Trigger Warning: this will piss some people off!
By “evangelicals”, I am referring to anyone who believes they are evangelical.
By “progressive”, I am referring to anyone who believes they are progressive.
By “fundamentalist”, I am referring to anyone to whom this post applies.
With all of those qualifications out of the way, let us begin.
Recently, I had some conversations that reminded me fundamentalism comes in all shapes and sizes. I spend a great deal of time critiquing evangelicalism and the fundamentalism that often accompanies it. It is only fair that progressive fundamentalists be held to the same standard as conservative ones. Actually, I hope that one-day progressives will not be known for their fundamentalism, but their intellectual and social capabilities.
You may be wondering what fundamentalism looks like in a progressive world. Well…it looks almost exactly the same as it does for conservatives. It’s intolerant. It doesn’t approve of reasonable questions. It doesn’t allow itself to be examined and challenged. It requires its followers to adhere to strict criteria of irreducible beliefs whereby any deviation is seen as a betrayal. There are probably other criteria that could be mentioned, but for now, this will do.
For whatever reason, when people feel threatened, they often move from the middle to the polar regions of the religious-political spectrum. I believe the reason so many evangelicals are fundamentalists these days is that they feel threatened. There is safety in the extremes because, for many, there is familiarity and bonds with that position that they don’t want to lose. It takes work to maintain some form of middle ground.
The same is true for progressives. When they feel threatened, they too move toward their polar extreme. There is no doubt talking about issues of race and sexuality are two of those hot-button issues that quickly push some to the edges. It is my hope that this article can help mitigate that movement towards the edge by challenging progressives to think twice before reacting to those who might disagree with them.
The bottom line is that we have to be able to have conversations about these issues. We have to have rigorous debate, and we have to do so in a spirit of love, learning, and reform. If we are unable to do so, then very little, if anything, separates us from those whom we critique.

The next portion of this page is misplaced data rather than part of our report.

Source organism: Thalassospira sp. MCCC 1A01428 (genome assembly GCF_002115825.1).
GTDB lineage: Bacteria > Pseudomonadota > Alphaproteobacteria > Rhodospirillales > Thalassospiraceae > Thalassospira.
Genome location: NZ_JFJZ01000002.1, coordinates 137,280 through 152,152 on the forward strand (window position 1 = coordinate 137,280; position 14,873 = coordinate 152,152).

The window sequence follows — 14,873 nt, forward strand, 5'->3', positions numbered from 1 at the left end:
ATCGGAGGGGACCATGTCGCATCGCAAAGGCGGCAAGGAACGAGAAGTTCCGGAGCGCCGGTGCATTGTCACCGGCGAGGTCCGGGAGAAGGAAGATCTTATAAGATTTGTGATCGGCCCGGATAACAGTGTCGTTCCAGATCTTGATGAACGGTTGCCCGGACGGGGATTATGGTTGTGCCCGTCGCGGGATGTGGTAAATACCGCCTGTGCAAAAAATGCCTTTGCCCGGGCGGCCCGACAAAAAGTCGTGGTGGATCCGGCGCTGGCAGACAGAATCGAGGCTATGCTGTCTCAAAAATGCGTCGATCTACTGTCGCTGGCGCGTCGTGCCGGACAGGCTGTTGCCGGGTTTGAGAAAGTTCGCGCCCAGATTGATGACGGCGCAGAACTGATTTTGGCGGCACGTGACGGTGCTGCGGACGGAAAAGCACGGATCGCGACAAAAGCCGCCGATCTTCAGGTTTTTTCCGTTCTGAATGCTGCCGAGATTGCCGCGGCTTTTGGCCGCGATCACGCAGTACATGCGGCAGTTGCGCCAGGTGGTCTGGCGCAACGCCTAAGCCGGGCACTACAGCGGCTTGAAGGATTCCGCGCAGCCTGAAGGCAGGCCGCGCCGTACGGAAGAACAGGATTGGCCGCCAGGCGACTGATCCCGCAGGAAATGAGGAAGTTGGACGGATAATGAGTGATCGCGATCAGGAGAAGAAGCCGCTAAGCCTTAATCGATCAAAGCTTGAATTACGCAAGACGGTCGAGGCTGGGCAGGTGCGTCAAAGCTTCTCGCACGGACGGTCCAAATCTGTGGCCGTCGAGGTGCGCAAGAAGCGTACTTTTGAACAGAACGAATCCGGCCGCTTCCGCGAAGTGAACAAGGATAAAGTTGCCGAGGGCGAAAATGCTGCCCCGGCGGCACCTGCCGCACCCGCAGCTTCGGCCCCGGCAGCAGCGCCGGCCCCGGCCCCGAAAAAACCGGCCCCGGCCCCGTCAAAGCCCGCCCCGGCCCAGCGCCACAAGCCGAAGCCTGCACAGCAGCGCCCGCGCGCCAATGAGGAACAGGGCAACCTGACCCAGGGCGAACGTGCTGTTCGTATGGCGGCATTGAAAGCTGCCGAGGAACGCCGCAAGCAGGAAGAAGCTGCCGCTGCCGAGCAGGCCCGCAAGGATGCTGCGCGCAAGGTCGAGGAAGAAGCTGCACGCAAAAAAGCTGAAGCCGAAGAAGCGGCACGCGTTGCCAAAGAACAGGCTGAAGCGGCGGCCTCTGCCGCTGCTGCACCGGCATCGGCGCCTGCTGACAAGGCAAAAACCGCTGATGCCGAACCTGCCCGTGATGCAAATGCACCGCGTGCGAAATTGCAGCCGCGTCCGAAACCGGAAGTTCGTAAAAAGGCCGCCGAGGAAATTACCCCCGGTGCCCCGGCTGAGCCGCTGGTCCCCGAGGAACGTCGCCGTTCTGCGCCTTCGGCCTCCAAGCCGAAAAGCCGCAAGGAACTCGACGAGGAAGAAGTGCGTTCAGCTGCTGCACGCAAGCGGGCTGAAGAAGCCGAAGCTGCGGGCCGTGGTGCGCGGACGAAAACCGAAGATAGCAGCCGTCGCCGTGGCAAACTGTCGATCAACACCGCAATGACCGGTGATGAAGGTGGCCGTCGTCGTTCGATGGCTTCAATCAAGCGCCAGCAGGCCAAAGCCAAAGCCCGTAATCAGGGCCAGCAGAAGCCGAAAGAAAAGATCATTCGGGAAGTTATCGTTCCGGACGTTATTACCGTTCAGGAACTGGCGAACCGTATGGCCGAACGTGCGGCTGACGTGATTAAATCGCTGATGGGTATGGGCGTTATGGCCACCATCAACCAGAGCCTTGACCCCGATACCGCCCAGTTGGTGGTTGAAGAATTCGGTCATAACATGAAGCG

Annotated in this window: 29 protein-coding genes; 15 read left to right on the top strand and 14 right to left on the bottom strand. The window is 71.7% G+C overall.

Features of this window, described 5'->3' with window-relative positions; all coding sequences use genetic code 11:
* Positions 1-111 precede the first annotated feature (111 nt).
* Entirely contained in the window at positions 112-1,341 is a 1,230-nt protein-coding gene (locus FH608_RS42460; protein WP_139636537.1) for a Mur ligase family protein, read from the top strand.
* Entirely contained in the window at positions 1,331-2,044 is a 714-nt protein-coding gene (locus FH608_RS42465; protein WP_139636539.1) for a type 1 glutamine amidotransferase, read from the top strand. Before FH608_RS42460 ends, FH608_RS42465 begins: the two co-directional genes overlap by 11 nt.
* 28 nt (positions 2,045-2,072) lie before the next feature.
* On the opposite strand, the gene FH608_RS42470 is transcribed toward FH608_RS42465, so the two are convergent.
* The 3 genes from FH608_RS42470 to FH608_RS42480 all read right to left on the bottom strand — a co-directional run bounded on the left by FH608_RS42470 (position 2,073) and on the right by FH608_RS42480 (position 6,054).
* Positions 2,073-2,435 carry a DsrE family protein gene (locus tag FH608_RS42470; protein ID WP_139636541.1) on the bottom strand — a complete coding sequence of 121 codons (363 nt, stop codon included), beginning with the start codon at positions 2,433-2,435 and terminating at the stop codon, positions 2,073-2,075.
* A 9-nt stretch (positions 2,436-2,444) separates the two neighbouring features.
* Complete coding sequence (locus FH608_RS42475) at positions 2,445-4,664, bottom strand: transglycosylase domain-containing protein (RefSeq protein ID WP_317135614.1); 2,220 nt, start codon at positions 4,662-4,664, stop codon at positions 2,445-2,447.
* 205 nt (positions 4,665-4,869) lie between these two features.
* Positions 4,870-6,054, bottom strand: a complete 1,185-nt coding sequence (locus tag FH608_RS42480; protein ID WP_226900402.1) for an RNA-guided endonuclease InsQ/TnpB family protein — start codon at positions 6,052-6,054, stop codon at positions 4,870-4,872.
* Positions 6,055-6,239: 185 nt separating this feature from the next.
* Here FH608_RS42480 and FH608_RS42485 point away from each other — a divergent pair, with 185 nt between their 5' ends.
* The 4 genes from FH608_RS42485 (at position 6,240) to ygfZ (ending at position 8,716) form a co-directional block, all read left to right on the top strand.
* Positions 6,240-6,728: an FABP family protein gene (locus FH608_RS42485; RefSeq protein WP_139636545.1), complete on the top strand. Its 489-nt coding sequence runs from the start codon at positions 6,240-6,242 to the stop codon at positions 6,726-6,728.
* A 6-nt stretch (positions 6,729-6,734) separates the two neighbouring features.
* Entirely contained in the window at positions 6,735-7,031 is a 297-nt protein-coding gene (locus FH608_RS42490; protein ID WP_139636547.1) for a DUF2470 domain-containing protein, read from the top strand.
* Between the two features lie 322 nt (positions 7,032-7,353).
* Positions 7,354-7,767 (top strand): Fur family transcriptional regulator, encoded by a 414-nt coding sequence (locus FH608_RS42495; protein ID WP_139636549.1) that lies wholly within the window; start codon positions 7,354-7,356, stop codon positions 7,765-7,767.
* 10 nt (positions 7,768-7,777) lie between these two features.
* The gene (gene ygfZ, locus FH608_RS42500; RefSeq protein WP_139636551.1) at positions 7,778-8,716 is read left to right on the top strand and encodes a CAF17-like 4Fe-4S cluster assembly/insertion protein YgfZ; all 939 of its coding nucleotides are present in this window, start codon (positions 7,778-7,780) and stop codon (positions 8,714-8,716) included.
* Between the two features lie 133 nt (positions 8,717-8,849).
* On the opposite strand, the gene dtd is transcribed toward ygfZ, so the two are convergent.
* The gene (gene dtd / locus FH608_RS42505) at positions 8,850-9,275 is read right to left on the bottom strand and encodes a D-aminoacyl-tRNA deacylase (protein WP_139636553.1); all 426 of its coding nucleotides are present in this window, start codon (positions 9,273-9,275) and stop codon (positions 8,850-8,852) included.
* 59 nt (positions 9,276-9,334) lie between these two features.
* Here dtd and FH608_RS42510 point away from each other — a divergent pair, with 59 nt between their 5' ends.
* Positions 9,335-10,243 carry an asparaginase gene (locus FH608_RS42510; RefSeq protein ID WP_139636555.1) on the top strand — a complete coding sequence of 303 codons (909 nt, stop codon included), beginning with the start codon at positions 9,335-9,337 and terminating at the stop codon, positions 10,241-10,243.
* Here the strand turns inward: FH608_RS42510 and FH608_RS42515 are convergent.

I recognize that many of the issues that progressives care deeply about are social in nature, which means that the ideas they are defending have victims; they have human beings who have been deeply affected by something. No doubt, that has merit to it. No doubt that is one reason I am a progressive Christian. However, if we truly believe that our behavior is in line with Jesus Christ, then we must also show the same love and compassion to others as he did – even those we disagree with. Think of those we disagree with as people most in need of Christ’s love.
I think we have a problem with being too intolerant. As progressives, we argue to our counterparts that they have to be more tolerant and yet, we often have very little patience for those who have questions, especially if they question our deeply held convictions. We can forget that people who are, by nature, critical thinkers, they have to ask questions – it is how they learn. For example, we should recognize that just because a person has a question about being nonbinary, that is not in and of itself a declaration of disagreement. But often, that is how we treat people when they have questions.
Perhaps one of the most significant problems within progressive Christianity is that we have to be careful with the words we chose to use. For example, not everyone who disagrees with a progressive view of “fill in the blank” is phobic or a hater. Progressives must learn to dialogue with people who disagree with them so that, at the very least, the other person can come to understand our perspectives – even if in the end if they still disagree. At least they have the right information.
The purpose of this article is not to condemn, but to draw attention to some of the problems that exist within our own ranks. I think we need to exercise more humility and understand that we have work to do. It is by doing this work that we will hopefully make progressive fundamentalism a thing of the past. We should exercise the same fervor in eradicating fundamentalism within progressive Christianity as we do in other forms of fundamentalism.